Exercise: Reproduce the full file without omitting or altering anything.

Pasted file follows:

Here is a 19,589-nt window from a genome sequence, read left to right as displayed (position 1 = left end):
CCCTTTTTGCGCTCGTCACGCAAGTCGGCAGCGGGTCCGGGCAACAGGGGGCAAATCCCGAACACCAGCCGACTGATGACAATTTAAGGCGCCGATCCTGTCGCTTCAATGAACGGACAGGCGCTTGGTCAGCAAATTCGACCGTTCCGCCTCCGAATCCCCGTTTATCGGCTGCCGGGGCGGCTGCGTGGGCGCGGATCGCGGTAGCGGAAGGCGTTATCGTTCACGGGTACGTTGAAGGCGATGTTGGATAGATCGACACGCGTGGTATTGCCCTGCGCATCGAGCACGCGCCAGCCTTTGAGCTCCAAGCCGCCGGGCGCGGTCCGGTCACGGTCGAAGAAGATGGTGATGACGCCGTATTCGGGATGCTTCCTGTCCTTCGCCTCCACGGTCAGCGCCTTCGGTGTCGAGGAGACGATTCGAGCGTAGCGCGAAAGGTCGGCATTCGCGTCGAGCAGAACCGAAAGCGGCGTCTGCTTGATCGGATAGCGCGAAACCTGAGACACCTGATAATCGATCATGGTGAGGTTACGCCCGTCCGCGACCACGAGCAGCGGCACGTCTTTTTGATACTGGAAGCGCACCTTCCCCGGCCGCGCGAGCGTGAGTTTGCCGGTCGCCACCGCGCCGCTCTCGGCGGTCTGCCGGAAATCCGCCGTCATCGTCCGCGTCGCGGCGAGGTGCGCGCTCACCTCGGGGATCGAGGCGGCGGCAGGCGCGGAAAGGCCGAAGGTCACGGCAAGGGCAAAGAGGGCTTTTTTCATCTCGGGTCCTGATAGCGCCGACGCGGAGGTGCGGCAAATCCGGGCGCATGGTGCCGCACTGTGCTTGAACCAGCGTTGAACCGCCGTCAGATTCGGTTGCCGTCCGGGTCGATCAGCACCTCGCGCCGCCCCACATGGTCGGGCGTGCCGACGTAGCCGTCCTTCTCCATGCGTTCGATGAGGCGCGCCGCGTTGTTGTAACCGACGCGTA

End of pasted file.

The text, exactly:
Here is a 19,589-nt window from a genome sequence, read left to right as displayed (position 1 = left end):
CCCTTTTTGCGCTCGTCACGCAAGTCGGCAGCGGGTCCGGGCAACAGGGGGCAAATCCCGAACACCAGCCGACTGATGACAATTTAAGGCGCCGATCCTGTCGCTTCAATGAACGGACAGGCGCTTGGTCAGCAAATTCGACCGTTCCGCCTCCGAATCCCCGTTTATCGGCTGCCGGGGCGGCTGCGTGGGCGCGGATCGCGGTAGCGGAAGGCGTTATCGTTCACGGGTACGTTGAAGGCGATGTTGGATAGATCGACACGCGTGGTATTGCCCTGCGCATCGAGCACGCGCCAGCCTTTGAGCTCCAAGCCGCCGGGCGCGGTCCGGTCACGGTCGAAGAAGATGGTGATGACGCCGTATTCGGGATGCTTCCTGTCCTTCGCCTCCACGGTCAGCGCCTTCGGTGTCGAGGAGACGATTCGAGCGTAGCGCGAAAGGTCGGCATTCGCGTCGAGCAGAACCGAAAGCGGCGTCTGCTTGATCGGATAGCGCGAAACCTGAGACACCTGATAATCGATCATGGTGAGGTTACGCCCGTCCGCGACCACGAGCAGCGGCACGTCTTTTTGATACTGGAAGCGCACCTTCCCCGGCCGCGCGAGCGTGAGTTTGCCGGTCGCCACCGCGCCGCTCTCGGCGGTCTGCCGGAAATCCGCCGTCATCGTCCGCGTCGCGGCGAGGTGCGCGCTCACCTCGGGGATCGAGGCGGCGGCAGGCGCGGAAAGGCCGAAGGTCACGGCAAGGGCAAAGAGGGCTTTTTTCATCTCGGGTCCTGATAGCGCCGACGCGGAGGTGCGGCAAATCCGGGCGCATGGTGCCGCACTGTGCTTGAACCAGCGTTGAACCGCCGTCAGATTCGGTTGCCGTCCGGGTCGATCAGCACCTCGCGCCGCCCCACATGGTCGGGCGTGCCGACGTAGCCGTCCTTCTCCATGCGTTCGATGAGGCGCGCCGCGTTGTTGTAACCGACGCGTA